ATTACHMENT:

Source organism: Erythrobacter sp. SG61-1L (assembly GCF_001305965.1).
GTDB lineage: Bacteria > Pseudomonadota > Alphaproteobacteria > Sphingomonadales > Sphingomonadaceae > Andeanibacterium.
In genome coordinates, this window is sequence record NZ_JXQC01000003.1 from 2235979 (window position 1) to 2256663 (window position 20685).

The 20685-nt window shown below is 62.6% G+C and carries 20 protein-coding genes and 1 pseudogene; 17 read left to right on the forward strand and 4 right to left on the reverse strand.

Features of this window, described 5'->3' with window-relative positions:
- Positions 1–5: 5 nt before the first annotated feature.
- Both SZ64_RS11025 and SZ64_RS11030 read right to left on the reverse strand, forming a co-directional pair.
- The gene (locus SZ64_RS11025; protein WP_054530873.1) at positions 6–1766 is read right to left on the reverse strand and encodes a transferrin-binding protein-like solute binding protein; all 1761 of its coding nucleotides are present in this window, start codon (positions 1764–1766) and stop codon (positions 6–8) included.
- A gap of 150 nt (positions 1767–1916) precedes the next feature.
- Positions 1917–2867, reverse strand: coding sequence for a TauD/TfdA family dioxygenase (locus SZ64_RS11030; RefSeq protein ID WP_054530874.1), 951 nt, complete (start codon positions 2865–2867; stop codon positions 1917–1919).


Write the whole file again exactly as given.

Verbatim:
Source organism: Erythrobacter sp. SG61-1L (assembly GCF_001305965.1).
GTDB lineage: Bacteria > Pseudomonadota > Alphaproteobacteria > Sphingomonadales > Sphingomonadaceae > Andeanibacterium.
In genome coordinates, this window is sequence record NZ_JXQC01000003.1 from 2235979 (window position 1) to 2256663 (window position 20685).

The 20685-nt window shown below is 62.6% G+C and carries 20 protein-coding genes and 1 pseudogene; 17 read left to right on the forward strand and 4 right to left on the reverse strand.

Features of this window, described 5'->3' with window-relative positions:
- Positions 1–5: 5 nt before the first annotated feature.
- Both SZ64_RS11025 and SZ64_RS11030 read right to left on the reverse strand, forming a co-directional pair.
- The gene (locus SZ64_RS11025; protein WP_054530873.1) at positions 6–1766 is read right to left on the reverse strand and encodes a transferrin-binding protein-like solute binding protein; all 1761 of its coding nucleotides are present in this window, start codon (positions 1764–1766) and stop codon (positions 6–8) included.
- A gap of 150 nt (positions 1767–1916) precedes the next feature.
- Positions 1917–2867, reverse strand: coding sequence for a TauD/TfdA family dioxygenase (locus SZ64_RS11030; RefSeq protein ID WP_054530874.1), 951 nt, complete (start codon positions 2865–2867; stop codon positions 1917–1919).